AOSIS outlines important SIDS issues to reflect in the UN Secretary General’s priorities for 2022

2022-01-21 H E. Conrod Hunte, Deputy Permanent Representative of Antigua and Barbuda to the UN Download PDF

Topic: Sustainable Development

Excellencies and Colleagues,
I have the honour to deliver this statement on behalf of the Alliance of Small Island States (AOSIS).
While we are seated here Mr. Secretary-General, our sister island of Tonga is reeling from the devastation of a volcanic eruption and tsunami. The latest reports are simply disturbing, entire communities were destroyed, and the number of lives lost is expected to increase.
AOSIS stands in solidarity with our Tongan brothers and sisters and offers our sincerest condolences.
While we are saddened that there was a delay in the response by the international community, we are encouraged that the UN system is now on the ground to offer much needed support and assistance.
We are committed to ensuring that the government and people of Tonga are given the necessary support to rebuild lives and livelihoods.
2022 is reminisce of 2020 and 2021, the COVID-19 pandemic rages on, and the tools needed to comprehensively address the pandemic are still disproportionate.
Developed countries are responding to the negative effects of the pandemic with unprecedented vigor, while many developing countries do not have the tools or the means to offer a similar response and protect their citizens.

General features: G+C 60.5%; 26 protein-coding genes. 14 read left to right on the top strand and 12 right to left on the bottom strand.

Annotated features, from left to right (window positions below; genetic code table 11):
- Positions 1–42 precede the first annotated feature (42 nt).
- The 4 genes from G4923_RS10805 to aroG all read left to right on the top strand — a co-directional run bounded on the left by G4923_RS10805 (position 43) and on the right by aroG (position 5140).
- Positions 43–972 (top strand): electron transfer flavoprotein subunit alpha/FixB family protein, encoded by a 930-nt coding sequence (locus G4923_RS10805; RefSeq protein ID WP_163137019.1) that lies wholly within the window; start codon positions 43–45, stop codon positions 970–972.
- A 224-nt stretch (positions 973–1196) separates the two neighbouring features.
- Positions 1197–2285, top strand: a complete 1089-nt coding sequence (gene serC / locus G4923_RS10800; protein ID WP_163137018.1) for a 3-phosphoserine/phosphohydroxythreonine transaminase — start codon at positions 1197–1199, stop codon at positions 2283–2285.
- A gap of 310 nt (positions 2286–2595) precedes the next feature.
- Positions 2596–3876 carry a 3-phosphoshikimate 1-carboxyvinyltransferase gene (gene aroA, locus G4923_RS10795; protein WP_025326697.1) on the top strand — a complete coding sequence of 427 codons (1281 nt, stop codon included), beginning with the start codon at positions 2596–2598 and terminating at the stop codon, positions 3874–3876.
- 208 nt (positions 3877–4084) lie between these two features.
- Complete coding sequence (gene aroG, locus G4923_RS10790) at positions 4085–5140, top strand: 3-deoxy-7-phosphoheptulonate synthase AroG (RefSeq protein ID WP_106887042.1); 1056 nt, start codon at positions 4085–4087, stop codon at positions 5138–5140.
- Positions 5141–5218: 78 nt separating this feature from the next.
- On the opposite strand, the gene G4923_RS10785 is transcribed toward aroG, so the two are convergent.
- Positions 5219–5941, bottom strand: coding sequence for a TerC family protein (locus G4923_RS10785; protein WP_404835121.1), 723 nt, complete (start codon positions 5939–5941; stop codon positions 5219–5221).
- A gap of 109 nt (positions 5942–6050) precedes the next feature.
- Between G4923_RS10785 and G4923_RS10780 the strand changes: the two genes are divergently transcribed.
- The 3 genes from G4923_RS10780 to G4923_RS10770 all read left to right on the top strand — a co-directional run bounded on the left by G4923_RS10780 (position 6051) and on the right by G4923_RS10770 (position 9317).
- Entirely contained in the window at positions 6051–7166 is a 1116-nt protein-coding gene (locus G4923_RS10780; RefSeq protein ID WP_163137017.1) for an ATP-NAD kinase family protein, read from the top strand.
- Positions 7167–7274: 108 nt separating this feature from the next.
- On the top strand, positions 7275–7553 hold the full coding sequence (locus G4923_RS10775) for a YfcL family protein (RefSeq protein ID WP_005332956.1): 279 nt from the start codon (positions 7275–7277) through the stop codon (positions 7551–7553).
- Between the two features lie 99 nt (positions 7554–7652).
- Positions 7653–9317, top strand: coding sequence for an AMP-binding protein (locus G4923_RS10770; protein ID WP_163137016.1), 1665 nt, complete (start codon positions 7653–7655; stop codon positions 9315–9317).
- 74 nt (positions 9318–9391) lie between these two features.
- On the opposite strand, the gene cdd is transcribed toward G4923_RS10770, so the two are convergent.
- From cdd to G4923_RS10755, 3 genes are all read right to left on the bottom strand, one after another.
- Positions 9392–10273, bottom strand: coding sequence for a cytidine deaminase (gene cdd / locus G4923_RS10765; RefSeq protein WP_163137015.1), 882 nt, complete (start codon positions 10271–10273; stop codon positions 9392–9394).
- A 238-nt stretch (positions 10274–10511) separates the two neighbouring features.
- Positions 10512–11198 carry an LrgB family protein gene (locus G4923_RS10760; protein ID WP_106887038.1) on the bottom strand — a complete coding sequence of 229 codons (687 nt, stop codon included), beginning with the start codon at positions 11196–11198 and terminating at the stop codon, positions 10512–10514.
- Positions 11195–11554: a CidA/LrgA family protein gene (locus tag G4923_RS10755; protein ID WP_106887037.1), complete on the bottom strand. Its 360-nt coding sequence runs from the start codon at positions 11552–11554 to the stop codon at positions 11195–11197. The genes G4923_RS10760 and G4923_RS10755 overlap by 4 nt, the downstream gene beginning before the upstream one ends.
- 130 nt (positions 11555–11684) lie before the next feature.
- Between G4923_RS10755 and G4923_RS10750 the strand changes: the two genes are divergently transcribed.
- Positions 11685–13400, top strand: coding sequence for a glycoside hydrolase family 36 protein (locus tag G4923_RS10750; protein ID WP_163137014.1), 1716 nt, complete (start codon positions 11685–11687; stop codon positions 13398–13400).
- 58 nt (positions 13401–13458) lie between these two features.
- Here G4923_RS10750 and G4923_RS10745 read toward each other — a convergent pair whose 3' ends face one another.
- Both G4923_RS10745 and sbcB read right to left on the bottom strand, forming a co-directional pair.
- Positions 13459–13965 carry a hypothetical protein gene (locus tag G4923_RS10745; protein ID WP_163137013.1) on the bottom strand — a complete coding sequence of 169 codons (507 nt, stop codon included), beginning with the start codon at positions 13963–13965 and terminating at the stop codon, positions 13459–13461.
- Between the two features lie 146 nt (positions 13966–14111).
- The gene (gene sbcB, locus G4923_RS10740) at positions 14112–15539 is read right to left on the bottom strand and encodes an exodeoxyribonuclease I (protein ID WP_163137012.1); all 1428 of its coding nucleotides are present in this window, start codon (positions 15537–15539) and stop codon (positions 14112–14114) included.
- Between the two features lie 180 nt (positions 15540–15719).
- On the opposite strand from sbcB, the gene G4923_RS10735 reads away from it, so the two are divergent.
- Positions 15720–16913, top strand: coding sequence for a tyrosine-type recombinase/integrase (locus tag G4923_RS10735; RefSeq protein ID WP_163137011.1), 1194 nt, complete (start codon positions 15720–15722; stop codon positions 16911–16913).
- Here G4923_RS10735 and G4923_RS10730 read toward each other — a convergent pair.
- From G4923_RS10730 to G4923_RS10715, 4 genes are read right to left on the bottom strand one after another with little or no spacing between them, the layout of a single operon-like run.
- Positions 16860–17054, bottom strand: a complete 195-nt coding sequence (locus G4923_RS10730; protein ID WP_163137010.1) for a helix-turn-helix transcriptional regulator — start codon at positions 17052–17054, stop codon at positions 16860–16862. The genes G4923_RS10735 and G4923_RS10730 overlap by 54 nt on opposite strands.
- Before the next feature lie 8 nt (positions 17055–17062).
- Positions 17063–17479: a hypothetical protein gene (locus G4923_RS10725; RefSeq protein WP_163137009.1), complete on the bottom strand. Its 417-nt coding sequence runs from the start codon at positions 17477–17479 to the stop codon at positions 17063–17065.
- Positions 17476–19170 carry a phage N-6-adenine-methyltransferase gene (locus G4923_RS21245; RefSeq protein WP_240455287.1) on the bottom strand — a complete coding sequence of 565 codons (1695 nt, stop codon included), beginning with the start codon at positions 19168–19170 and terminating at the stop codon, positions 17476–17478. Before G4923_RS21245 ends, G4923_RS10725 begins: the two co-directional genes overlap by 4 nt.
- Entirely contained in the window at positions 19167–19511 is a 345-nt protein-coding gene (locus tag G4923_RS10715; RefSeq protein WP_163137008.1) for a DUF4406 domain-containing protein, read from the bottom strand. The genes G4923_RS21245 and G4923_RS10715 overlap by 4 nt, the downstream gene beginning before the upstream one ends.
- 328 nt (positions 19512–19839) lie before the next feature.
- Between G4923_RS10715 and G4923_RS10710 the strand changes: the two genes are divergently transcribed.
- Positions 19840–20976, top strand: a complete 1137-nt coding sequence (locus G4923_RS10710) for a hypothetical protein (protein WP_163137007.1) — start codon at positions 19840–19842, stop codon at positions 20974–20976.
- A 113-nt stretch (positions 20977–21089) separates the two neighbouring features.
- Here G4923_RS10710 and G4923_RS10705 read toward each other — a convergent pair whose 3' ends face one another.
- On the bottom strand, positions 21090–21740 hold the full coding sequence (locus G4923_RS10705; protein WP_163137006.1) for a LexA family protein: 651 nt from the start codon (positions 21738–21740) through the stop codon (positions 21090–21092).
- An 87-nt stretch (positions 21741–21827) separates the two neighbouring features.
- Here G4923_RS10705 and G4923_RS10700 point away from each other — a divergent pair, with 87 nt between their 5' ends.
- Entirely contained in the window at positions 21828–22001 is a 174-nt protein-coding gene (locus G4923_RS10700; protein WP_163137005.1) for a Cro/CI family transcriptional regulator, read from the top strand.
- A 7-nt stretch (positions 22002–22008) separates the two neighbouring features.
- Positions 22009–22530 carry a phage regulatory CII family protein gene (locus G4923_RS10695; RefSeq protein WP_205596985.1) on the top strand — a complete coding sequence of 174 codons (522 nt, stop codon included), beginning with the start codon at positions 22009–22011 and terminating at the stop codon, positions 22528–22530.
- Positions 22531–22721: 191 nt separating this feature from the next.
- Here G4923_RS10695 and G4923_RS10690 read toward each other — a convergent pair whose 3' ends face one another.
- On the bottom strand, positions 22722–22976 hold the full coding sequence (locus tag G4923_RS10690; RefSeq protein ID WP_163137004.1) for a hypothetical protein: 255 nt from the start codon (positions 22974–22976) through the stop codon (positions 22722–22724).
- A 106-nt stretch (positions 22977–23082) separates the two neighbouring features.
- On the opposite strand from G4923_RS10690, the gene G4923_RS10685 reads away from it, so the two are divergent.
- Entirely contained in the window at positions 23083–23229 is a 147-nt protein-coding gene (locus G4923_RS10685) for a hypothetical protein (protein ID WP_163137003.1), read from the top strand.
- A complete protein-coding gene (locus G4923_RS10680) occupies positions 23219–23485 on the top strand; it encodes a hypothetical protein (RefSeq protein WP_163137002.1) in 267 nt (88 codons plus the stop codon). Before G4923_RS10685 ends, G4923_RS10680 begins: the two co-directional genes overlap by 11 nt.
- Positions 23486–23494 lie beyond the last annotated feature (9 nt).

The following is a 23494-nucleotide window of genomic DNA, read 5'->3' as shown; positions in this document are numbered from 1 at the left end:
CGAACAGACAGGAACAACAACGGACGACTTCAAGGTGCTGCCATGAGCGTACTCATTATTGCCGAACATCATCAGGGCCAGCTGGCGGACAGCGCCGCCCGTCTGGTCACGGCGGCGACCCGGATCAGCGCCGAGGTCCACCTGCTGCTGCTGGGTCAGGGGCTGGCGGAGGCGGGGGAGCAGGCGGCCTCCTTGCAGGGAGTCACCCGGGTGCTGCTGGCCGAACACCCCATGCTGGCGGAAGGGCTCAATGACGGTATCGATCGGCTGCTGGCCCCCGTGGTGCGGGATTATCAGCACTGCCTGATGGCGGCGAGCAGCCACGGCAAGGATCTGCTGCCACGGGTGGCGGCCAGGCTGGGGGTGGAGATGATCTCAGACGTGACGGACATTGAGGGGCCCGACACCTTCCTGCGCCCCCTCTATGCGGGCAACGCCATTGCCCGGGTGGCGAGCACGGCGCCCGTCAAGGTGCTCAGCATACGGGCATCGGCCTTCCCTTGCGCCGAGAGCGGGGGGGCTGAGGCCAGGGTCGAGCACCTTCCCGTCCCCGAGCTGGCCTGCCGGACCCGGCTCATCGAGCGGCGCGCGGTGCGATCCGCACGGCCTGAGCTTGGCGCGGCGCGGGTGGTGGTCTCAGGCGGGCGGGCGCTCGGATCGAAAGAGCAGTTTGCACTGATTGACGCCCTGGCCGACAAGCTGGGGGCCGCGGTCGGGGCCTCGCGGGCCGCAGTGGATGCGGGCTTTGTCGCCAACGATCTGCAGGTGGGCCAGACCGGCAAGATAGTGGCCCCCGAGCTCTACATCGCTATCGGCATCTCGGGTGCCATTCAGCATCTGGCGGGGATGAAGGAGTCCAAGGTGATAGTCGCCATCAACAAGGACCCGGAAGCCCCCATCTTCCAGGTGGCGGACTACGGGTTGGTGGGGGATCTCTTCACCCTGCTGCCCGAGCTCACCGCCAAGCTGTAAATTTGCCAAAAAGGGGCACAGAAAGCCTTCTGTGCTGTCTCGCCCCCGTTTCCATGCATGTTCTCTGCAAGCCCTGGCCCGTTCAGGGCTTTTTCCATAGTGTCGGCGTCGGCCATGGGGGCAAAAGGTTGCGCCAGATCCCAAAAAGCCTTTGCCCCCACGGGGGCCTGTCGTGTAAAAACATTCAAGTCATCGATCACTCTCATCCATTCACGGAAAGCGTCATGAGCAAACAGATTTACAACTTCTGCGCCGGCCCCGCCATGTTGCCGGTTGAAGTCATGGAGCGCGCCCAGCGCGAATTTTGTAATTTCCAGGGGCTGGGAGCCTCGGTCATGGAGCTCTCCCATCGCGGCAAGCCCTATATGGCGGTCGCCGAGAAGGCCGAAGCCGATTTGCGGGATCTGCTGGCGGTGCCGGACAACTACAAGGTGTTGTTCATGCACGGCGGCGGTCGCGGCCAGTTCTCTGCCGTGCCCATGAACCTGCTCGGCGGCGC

A year after the global rollout of vaccines, and three years into the pandemic, vaccine equity is still a major concern.
The loss of life as a result of COVID-19 continues to be monumental, and the rate of infections due to new variants seems to be unrelenting.
Millions have died and hundreds of millions infected, those who are affected the worse are people in developing countries.
The economic impact of the pandemic on Small Island Developing States is nearing crisis levels.
Unfortunately, in many aspects, crisis after crisis seems to be the order of the day, and it appears that with the many crises that we face, the global community is becoming desensitized.
Or is it Mr. Secretary General, that as a global community the burden is too heavy and some of us are simply fatigued.
AOSIS, is hopeful that neither is true, because now more than ever, small developing states require action from the UN system and developed partners.
Action is still needed to address climate change, the external debt burden, and the lack of fiscal space available to our small states.
Action is still needed to address access to financing for SIDS, ocean pollution and the food and water crisis.
Some of the prescription by the international community to address the current crisis are woefully inadequate. For example, not all SIDS have access to the Debt Service Suspension Initiative (DSSI), even though all indications are that the economic contraction is greater in SIDS than any other group of countries.
Secretary General,
Your vision for a better, stronger and more effective United Nations must be inclusive of SIDS, your past support to AOSIS is evidence of your commitment to ensuring that no country is left behind.
The work of the United Nations is therefore pivotal for Small Island Developing States; we cannot do this alone.
The organization must accelerate efforts to assist SIDS in fully implementing the 2030 agenda and achieve our development aspirations as outlined within the SAMOA Pathway.
And as we conclude the cycle of the SAMOA Pathway, the time is now for the UN system to begin putting in place mechanisms for the next international agreement for SIDS.
The 4th international conference for SIDS is a mere 2 years away and the system must be ready for the next global SIDS blueprint.

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Sub Topic: Cross-cutting

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